Overall: 13 ft. 6 in. x 7 ft. 5/8 in. (411.5 x 214.9 cm)
The Cloisters Collection, 1934
On view at The Met Cloisters in Gallery 9
This limestone window from La Tricherie, a small village near Châtellerault (between Tours and Poitiers), is constructed in a style typical of the late thirteenth century. The overall opening is organized into two identical lancets topped by a circle (oculus), which circumscribes a quatrefoil—a basic scheme that first appeared in window designs in the late twelfth century. In this version new elements have been introduced, such as trefoils composed of pointed, rather than rounded, leaf forms. The desire to create a diaphanous effect is evident in the piercing of the remaining surfaces between traceries, which leaves no solid fields in the skeletal structure. Small capitals decorate the vertical members (mullions) of the inscribed lancets. On the interior face the capitals are carved with broad, flattened leaves; on the exterior face the outer two are transformed into whimsical male and female heads.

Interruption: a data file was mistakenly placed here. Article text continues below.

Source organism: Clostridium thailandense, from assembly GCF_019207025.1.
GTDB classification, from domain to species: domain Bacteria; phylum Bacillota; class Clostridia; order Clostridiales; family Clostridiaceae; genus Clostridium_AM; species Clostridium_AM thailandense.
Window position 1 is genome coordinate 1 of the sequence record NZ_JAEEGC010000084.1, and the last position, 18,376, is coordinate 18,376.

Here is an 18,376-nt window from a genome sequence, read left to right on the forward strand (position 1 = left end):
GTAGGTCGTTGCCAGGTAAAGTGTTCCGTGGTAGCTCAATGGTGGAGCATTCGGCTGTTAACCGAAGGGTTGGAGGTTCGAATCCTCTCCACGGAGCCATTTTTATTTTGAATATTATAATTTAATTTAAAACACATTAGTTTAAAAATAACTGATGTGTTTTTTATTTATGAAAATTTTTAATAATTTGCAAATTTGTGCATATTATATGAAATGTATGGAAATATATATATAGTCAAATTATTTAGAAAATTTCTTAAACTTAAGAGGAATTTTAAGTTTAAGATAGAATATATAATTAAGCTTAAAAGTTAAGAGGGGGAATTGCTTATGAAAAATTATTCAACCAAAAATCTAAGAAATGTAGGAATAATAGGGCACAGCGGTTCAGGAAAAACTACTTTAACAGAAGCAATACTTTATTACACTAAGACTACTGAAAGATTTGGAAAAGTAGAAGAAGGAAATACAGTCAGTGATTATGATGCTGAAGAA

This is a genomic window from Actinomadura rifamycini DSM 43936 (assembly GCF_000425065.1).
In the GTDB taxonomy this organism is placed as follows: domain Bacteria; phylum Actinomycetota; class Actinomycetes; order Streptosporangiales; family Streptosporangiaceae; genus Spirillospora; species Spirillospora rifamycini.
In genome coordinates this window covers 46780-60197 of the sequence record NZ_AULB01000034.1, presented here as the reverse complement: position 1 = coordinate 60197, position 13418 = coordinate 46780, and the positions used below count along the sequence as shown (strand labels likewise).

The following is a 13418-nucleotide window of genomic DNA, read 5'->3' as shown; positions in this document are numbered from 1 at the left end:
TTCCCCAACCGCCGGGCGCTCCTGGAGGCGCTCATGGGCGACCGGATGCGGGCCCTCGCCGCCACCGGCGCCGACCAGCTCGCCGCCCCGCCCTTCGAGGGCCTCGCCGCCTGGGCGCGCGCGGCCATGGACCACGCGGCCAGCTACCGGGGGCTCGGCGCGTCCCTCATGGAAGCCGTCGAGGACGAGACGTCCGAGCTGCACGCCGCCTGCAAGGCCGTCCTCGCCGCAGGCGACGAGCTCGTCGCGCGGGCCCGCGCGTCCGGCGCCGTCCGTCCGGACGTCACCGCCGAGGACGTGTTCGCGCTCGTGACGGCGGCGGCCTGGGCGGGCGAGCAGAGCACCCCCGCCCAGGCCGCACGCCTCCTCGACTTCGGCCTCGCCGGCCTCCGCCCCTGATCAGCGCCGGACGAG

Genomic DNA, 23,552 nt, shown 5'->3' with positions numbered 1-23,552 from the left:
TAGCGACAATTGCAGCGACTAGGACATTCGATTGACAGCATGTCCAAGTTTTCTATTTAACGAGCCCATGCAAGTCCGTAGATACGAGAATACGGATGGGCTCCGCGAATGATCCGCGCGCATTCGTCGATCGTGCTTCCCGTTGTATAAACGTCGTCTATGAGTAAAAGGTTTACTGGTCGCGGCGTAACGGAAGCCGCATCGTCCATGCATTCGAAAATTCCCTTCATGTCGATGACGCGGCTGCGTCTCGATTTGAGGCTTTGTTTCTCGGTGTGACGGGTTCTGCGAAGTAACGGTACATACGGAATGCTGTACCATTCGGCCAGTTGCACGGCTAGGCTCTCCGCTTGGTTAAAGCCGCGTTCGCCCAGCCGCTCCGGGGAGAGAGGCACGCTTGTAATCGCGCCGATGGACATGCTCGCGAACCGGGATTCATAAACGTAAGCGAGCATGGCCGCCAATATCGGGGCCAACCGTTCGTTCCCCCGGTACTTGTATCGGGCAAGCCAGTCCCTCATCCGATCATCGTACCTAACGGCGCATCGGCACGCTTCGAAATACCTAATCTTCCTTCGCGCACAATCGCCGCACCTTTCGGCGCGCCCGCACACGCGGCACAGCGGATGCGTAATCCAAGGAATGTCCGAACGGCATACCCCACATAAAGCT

From the church of La Tricherie, near Châtellerault (between Tours and Poitiers); [ Brummer Gallery, Paris and New York (sold 1934)]
Barnet, Peter, and Nancy Y. Wu. The Cloisters: Medieval Art and Architecture. New York and New Haven: The Metropolitan Museum of Art, 2005. no. 50, pp. 86, 195.
Barnet, Peter, and Nancy Y. Wu. The Cloisters: Medieval Art and Architecture. 75th Anniversary ed. New York and New Haven: The Metropolitan Museum of Art, 2012. p. 86.
Husband, Timothy B. "Creating the Cloisters." The Metropolitan Museum of Art Bulletin, n.s., 70, no. 4 (Spring 2013). pp. 40, 43, fig. 82.